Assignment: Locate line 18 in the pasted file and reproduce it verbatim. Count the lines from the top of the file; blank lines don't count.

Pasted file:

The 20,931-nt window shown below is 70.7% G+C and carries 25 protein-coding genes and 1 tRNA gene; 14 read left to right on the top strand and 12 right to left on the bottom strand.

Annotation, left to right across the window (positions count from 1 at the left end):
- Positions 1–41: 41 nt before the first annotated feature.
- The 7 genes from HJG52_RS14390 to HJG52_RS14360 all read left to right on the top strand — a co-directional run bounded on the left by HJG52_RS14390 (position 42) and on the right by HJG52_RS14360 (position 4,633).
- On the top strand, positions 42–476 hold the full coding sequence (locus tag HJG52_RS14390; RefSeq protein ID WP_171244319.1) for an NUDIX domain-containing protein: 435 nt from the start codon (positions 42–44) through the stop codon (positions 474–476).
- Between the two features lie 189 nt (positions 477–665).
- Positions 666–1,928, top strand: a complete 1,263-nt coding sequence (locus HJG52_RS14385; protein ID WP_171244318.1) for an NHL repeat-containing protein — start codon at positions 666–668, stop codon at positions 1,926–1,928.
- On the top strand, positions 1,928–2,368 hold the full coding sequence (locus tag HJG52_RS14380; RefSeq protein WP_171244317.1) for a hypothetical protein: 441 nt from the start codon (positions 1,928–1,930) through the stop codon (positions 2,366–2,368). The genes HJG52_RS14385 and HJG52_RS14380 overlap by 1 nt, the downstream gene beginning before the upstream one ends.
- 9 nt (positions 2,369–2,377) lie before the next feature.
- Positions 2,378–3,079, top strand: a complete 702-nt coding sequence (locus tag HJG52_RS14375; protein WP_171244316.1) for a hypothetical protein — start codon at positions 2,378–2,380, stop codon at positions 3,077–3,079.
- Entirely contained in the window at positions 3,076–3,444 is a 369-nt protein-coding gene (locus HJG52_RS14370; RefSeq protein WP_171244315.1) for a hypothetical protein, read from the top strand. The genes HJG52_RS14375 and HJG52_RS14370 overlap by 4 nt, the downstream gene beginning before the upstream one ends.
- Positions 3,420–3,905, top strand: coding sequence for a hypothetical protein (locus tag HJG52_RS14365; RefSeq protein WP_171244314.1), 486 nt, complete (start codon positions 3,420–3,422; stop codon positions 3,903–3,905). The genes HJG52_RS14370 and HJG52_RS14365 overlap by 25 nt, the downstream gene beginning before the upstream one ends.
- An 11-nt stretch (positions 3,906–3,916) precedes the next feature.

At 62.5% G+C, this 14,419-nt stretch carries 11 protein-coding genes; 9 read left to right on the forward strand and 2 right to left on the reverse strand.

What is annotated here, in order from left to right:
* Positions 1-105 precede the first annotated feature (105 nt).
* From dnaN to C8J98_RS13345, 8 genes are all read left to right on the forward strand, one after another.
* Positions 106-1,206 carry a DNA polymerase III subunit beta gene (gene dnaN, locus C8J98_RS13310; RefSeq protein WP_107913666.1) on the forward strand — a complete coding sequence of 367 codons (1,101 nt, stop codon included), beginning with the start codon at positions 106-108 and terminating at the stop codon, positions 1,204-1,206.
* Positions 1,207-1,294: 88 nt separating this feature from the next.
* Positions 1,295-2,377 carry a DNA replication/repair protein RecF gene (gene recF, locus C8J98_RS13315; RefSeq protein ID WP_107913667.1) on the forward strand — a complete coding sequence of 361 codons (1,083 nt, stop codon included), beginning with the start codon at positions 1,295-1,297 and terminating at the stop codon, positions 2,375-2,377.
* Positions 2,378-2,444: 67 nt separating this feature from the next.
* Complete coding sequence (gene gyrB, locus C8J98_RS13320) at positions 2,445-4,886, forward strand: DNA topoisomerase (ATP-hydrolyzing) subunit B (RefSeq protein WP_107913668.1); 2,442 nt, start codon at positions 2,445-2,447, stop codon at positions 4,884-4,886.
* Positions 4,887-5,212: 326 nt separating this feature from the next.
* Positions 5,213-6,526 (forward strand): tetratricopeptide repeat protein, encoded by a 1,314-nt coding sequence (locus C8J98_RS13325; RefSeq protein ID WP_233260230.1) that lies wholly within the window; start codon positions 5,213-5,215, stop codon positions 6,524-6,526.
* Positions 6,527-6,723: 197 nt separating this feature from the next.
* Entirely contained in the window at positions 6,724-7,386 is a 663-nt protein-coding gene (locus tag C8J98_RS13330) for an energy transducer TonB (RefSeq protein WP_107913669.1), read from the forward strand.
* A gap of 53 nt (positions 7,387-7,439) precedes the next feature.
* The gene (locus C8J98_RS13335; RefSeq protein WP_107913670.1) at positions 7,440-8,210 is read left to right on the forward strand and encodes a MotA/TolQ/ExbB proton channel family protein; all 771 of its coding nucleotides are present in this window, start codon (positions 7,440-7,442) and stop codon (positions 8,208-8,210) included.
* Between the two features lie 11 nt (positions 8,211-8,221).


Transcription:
* Positions 106-1,206 carry a DNA polymerase III subunit beta gene (gene dnaN, locus C8J98_RS13310; RefSeq protein WP_107913666.1) on the forward strand — a complete coding sequence of 367 codons (1,101 nt, stop codon included), beginning with the start codon at positions 106-108 and terminating at the stop codon, positions 1,204-1,206.